Most companies build products they think the customer wants, then sit around nervously hoping customers will come. To survive today, however, companies must make sure they are producing products people want, and in a shorter time frame.
For the rest of the November 2002 issue of CRM magazine please click here
Most companies take a kind of Field of Dreams approach to product development. They build products they think the customer wants, then sit nervously around like Ray Kinsella hoping customers will come and save the farm. However, products today are more complex and the number of SKUs offered is growing rather than shrinking. To survive, companies must make sure they are producing products people want and in a shorter time frame.
Instead of conducting limited market research before a concept is even developed or during prelaunch trial, companies need to incorporate customer feedback and requirements throughout the entire product development process and life cycle. A customer-needs-management (CNM) strategy involves the deployment of applications that manage the collection, flow, and analysis of product designs, marketing materials, and customer requirements and feedback. The applications also need to be collaborative in nature to allow separate departments and organizations to work together in a real-time environment.
Whether developing new products or determining enhancements to current ones, companies rely too little on what their customers actually want. A CNM system will allow companies to better understand their customer needs and incorporate feedback throughout the entire product lifecycle. This will allow companies to be more confident in the success of new products, bring them to market faster, and predict demand more accurately by forecasting units, not market share.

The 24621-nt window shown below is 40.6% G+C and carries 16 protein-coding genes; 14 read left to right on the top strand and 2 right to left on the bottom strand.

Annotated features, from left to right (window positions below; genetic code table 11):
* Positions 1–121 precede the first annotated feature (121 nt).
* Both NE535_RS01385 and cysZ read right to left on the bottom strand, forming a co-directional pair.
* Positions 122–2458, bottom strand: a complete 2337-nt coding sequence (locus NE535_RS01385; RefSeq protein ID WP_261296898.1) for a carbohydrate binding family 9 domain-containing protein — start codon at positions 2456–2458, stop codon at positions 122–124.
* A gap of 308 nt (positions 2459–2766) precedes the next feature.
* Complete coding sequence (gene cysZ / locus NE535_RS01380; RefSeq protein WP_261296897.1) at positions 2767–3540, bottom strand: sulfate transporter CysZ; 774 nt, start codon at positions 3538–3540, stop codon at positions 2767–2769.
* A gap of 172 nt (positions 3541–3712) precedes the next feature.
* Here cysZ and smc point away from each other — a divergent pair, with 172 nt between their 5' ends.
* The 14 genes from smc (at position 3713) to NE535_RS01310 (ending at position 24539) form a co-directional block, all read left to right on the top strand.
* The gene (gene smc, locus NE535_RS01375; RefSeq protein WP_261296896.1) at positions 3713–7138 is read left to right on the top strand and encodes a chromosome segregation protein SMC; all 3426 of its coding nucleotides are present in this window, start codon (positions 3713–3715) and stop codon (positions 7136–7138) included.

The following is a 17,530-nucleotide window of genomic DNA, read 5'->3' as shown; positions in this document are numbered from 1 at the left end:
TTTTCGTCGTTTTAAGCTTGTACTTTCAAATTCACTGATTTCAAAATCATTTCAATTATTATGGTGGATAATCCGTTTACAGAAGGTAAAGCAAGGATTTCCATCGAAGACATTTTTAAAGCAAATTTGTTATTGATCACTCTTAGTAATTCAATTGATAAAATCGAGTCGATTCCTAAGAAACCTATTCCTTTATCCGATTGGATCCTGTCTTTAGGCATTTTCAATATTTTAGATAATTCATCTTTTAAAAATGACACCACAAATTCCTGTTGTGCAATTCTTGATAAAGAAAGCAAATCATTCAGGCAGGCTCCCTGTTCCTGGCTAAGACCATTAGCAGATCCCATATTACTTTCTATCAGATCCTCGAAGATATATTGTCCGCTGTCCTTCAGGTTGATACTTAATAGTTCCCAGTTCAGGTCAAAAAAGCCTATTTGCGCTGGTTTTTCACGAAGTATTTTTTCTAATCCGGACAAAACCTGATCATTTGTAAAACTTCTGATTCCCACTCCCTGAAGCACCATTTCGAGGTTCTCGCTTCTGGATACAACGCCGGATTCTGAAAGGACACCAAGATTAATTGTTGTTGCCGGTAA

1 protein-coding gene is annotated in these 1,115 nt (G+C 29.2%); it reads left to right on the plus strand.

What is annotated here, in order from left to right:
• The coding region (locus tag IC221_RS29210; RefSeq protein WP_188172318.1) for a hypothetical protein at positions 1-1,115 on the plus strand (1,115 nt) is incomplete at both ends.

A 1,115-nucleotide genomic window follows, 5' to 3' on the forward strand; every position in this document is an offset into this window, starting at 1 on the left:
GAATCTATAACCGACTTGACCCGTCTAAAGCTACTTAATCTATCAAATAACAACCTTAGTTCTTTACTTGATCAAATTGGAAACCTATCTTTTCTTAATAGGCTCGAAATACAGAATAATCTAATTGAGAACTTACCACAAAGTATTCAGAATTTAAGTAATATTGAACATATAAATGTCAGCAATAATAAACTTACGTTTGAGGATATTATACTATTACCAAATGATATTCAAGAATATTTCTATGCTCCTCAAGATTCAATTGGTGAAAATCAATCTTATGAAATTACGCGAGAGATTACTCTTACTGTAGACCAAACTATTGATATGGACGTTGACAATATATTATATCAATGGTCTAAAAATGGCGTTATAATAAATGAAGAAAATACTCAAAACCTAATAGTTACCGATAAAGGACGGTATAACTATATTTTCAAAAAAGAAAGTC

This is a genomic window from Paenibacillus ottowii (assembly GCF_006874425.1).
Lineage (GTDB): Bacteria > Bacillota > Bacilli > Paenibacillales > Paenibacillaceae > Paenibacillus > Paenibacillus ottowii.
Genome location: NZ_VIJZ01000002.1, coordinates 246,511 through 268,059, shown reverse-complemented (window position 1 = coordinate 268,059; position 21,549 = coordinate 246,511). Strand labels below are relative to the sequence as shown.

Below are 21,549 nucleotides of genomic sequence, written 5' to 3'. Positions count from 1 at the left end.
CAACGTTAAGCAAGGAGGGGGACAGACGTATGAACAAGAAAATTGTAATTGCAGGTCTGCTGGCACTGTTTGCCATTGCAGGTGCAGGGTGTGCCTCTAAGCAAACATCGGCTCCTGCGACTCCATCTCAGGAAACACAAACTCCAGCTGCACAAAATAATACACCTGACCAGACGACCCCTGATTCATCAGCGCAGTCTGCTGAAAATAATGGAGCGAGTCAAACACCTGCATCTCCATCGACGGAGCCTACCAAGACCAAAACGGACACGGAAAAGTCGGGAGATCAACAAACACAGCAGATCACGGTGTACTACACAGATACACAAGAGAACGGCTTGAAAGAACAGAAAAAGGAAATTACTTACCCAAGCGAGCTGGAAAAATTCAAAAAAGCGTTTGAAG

A CNM strategy incorporates information from customer relationship management (CRM), product lifecycle management (PLM), and enterprise resource management (ERP) systems. By bringing this product and customer information together companies will realize three key benefits that will help them become more demand driven: 1) move from a linear to a closed loop product development process; 2) increase the hit rate of new products and eliminate losers faster; and 3) increase collaboration and information flow between all those involved in product development. Product development needs to shift from linear product focused process to one that is more cyclical customer focused.
In the past, when it came to developing and releasing new products, companies were very focused on the product. Releases went through a gauntlet of internal testing and business analysis. From planning to release, each step was quite dependent on the preceding step being fully completed.
This structure was put into place to try to keep projects on schedule and on budget; however, it didn't allow marketing and engineering to communicate throughout the development process. Marketing would present ideas and business cases then let the engineering teams try to figure out which were the most important features based more on costs than market needs. Instead of facilitating a smooth workflow, the lack of communication during this phase of development is the chief cause of product delays and cost overruns.
While some customer opinions are used in the preliminary stages of requirements planning the majority of customer feedback usually comes during pre- and post-launch testing. By this point it is typically too late to change core aspects of the product, and poor test scores result in another product on the scrap heap. In fact, AMR Research estimates that close to half of the money spent on product development is financing products that are doomed to fail. Value is found not only in increasing the hit rate, but eliminating the misses faster.